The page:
Wednesday, October 01, 2003

Straight talk?

I respected Dean more last June when I heard him say he would entertain raising the retirement age to 68. Not that I necessarily favor it, but clearly he wasn't saying it for political expedience. Well all that has changed. Along with several other positions. When I hear Dean supporters describe this guy I'm sure that there must be a case of mistaken identity. I realize many of them have maxed out their 21.9% credit cards to fund this child of Park Avenue's presidential ambitions, so they are really invested, so to speak. Still, I'm afraid the awakening, whenever it comes, will be brutal-- which is too bad. There is a ton of passion behind Dean.

Rivals Target Dean's Blunt Comments

Dean's rivals and some Democratic strategists see the former Vermont governor's comments past and present as among his biggest liabilities. Sens. John F. Kerry (Mass.) and Joseph I. Lieberman (Conn.) and Rep. Richard A. Gephardt (Mo.) are turning Dean's words against him almost daily, calling into question his commitment to Democratic causes such as Medicare and the Middle East, and portraying him as a flip-flopper on other issues. Since running for president, Dean has switched his position on at least three politically sensitive topics: Social Security, free trade and the Cuba trade embargo. In all three cases, his new position comports with the views of the key voters he is courting.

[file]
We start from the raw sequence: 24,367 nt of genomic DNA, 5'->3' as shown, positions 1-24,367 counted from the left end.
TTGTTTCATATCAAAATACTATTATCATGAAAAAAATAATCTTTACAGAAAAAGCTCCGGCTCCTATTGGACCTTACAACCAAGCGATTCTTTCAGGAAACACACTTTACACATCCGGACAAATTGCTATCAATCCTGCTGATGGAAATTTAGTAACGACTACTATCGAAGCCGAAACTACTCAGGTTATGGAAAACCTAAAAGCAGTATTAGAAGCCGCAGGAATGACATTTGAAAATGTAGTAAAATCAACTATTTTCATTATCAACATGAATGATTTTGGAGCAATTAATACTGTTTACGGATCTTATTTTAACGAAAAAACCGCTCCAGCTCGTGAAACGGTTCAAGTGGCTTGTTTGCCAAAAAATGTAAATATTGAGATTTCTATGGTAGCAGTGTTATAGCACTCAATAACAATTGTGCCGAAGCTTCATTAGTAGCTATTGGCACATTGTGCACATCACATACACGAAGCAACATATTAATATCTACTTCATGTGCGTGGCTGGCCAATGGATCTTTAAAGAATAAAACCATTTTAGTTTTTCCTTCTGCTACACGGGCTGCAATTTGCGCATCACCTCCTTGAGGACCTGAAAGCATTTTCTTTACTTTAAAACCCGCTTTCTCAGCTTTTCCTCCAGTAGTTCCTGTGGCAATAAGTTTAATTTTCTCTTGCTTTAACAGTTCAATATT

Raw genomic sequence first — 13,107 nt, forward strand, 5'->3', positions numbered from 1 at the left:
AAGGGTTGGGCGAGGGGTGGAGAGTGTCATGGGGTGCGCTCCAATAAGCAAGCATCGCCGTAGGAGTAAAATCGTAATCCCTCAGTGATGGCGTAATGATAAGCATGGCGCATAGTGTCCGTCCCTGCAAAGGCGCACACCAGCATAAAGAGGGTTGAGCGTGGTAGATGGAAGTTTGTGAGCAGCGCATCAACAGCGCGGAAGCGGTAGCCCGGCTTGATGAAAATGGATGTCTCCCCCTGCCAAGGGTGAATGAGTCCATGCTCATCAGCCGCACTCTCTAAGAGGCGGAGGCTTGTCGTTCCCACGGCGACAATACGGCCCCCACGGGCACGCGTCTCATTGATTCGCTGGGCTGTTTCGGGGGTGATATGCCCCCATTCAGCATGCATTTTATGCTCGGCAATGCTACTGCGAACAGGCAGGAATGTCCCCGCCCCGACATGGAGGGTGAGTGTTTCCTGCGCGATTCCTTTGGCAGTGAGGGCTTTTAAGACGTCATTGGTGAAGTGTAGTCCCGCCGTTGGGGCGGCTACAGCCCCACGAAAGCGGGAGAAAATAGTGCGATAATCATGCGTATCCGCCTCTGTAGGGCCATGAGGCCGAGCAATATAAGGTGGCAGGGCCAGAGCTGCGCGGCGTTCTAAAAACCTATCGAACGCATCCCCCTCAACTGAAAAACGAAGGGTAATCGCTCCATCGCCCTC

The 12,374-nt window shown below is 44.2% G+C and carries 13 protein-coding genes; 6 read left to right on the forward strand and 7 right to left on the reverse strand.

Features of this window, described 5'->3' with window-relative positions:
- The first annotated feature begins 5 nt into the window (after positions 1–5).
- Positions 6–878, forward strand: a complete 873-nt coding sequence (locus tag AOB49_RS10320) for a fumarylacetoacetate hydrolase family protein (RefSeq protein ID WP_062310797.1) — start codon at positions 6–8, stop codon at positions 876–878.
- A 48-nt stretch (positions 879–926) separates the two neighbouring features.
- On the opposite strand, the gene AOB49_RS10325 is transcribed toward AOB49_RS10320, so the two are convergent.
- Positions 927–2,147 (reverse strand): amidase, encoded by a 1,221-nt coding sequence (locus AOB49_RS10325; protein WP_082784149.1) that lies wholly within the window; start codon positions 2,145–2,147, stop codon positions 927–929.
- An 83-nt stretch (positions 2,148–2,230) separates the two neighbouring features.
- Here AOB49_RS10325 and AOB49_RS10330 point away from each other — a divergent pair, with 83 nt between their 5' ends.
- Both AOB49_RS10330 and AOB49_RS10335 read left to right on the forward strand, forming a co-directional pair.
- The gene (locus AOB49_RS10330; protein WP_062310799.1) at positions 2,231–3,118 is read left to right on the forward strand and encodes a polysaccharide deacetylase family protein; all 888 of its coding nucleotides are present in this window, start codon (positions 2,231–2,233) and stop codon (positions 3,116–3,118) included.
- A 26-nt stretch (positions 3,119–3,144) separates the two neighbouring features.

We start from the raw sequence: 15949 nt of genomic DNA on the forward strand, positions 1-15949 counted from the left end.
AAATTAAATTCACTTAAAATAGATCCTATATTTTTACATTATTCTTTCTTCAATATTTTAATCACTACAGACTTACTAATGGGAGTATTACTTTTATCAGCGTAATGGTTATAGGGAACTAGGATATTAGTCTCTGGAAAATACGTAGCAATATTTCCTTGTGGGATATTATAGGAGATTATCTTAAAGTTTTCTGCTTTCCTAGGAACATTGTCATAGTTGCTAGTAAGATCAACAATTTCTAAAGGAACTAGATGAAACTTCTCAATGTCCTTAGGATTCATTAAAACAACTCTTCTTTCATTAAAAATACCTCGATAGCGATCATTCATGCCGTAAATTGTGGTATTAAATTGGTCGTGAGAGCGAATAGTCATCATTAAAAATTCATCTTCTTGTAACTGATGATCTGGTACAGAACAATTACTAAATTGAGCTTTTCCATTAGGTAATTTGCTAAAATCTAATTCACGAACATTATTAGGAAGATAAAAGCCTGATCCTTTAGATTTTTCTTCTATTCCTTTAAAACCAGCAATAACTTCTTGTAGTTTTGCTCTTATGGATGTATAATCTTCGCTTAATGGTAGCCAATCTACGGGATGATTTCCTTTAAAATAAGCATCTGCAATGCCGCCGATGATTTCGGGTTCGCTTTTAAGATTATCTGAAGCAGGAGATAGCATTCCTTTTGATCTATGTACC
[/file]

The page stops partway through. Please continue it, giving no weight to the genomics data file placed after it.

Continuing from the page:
"He'd have to go a long way to alienate" his committed supporters, many of whom are new to politics, said Democratic strategist Joe Lockhart, a former spokesman for President Bill Clinton. "The problem for him is he can't win with just those people. He needs some of the people who regularly participate in the process. Those people still have reservations, and this back-and-forth plays into those reservations."
Dean's comments over the past decade show that, perhaps more than any other candidate in the field, he has switched or modified key positions as a presidential contender. Because he rarely speaks from scripts, he also tends to make more off-the-cuff statements that land him in hot water. Kerry recently said Dean makes way too many verbal "gaffes" to be president.

Dean is getting hit the hardest over Medicare. Gephardt and others have accused Dean of siding with then-House Speaker Newt Gingrich (R-Ga.) in the 1995 fight to slow the growth of Medicare from 10 percent to 7 percent. Dean last weekend said the charge is false, but it is not.

Although Dean never explicitly said he was siding with Gingrich, he did endorse a GOP proposal, backed by the then-speaker, to slow Medicare's growth. He told a Vermont newspaper in 1995 that he could "fully subscribe" to slowing the rate of the program's growth to 7 percent, which would have been tantamount to cutting Medicare spending.

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